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Norway’s Ibsen Festival shows how UK can learn from Nordic response to funding cuts

The Vikings at Helgeland at this year's festival. Photo: Oyvind Eide The Vikings at Helgeland at this year's festival. Photo: Oyvind Eide
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In a climate of ever-tightening budgets, director Runi Sveen tells Nick Awde how the festival used this to its advantage to produce a more streamlined event and why there were no UK productions on offer


The growth of international arts showcases has been a significant phenomenon across Europe, with the last 10 years seeing a particularly impactful boom in new and rebooted festivals that are theatre-focused. Although much of the drive stems from a global trend towards the soft politics of culture, there isn’t a one-size-fits-all model in terms of either programming or funding.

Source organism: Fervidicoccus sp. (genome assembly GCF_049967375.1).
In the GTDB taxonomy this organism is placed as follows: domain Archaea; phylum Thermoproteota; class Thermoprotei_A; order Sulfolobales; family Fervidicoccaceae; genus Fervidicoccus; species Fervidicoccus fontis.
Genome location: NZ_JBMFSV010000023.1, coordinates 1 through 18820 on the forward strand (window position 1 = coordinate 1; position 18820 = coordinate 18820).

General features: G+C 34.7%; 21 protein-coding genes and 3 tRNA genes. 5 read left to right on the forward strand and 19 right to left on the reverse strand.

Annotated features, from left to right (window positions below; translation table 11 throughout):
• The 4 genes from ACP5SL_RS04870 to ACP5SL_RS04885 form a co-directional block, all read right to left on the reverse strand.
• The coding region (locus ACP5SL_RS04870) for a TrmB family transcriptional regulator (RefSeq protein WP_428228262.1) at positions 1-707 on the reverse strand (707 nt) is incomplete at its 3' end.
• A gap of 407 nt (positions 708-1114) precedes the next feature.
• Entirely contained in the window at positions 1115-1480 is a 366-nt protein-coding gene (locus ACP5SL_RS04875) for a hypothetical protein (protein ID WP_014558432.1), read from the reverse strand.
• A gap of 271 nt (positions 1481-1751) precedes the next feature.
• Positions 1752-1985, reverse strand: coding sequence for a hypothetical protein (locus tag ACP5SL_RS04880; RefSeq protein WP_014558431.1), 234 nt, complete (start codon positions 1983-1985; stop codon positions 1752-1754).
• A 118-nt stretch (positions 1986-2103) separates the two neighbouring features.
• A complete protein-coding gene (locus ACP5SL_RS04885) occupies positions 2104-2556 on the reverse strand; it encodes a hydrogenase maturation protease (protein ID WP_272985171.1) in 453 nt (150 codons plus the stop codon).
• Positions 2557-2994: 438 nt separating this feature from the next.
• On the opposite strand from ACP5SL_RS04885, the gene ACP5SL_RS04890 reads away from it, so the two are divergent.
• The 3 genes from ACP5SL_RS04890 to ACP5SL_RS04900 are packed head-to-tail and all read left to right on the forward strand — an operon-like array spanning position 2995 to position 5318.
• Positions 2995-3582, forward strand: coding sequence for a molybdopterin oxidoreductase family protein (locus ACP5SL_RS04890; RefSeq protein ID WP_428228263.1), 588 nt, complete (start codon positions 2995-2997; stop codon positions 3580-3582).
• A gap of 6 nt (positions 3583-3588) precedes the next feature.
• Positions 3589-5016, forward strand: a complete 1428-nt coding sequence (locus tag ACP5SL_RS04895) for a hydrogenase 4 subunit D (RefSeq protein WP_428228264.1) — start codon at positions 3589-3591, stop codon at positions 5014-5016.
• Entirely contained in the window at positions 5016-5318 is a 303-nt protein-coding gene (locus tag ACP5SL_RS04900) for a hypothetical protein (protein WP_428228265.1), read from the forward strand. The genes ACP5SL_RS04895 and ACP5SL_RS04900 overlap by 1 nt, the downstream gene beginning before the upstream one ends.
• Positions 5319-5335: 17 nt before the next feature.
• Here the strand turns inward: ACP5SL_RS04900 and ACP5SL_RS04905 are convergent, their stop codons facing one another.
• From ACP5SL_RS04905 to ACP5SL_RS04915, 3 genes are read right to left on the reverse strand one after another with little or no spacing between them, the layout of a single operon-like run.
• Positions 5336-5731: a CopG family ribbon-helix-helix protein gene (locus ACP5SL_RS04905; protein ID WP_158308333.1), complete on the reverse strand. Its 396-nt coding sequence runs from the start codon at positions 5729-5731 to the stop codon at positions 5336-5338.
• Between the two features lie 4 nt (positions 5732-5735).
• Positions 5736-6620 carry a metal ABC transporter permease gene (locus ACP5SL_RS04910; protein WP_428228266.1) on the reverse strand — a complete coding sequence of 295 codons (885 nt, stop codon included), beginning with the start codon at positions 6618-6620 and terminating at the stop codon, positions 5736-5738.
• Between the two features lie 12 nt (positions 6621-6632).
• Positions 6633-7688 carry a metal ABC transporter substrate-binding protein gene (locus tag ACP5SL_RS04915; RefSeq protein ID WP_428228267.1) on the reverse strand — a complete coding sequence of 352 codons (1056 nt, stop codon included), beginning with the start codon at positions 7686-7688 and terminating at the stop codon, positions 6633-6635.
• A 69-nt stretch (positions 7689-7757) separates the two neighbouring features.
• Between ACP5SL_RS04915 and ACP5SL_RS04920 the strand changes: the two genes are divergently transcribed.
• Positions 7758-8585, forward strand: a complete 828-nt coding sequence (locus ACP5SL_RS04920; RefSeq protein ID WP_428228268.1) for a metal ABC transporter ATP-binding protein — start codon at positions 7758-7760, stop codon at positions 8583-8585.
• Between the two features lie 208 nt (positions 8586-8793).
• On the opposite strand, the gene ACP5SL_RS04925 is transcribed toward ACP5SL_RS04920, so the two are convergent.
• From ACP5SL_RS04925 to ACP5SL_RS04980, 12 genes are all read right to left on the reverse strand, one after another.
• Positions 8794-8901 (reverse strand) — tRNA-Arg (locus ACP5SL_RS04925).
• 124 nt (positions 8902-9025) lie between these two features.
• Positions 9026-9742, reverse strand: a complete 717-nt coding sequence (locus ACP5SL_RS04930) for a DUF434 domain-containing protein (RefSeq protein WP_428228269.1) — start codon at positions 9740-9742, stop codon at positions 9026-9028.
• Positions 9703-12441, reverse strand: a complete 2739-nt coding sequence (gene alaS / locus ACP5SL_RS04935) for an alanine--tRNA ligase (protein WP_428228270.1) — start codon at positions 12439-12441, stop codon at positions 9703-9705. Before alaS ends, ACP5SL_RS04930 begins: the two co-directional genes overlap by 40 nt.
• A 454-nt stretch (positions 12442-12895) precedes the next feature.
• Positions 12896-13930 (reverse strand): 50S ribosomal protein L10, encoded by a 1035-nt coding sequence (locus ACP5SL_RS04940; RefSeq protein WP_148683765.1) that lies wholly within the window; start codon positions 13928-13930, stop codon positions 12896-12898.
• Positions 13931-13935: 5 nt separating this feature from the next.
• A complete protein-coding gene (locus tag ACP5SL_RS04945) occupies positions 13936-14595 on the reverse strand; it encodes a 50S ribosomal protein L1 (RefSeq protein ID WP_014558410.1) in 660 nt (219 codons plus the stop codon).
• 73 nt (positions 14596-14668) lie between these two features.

Funding very much alters the final shape of a festival aspiring to the international marque. Cash in the UK is historically variable, hence the ascendancy of the Edinburgh Festival Fringe. In Germany the mightily funded state theatre system underwrites Theatertreffen, and likewise France for Avignon, while in other EU countries it’s a bedrock of EU money filtered through all-powerful municipalities that delivers top-notch international theatre platforms.

This is a rare arts area where the UK is not an industry leader, despite sustained efforts from the likes of London International Festival of Theatre, Manchester International Festival, Greenwich and Docklands and Birmingham’s BE. That magic combination of place, space and funding is often elusive in the UK, but there may be inspiration to be found in a Norwegian model, namely Norway’s premier offering, the Ibsen Festival.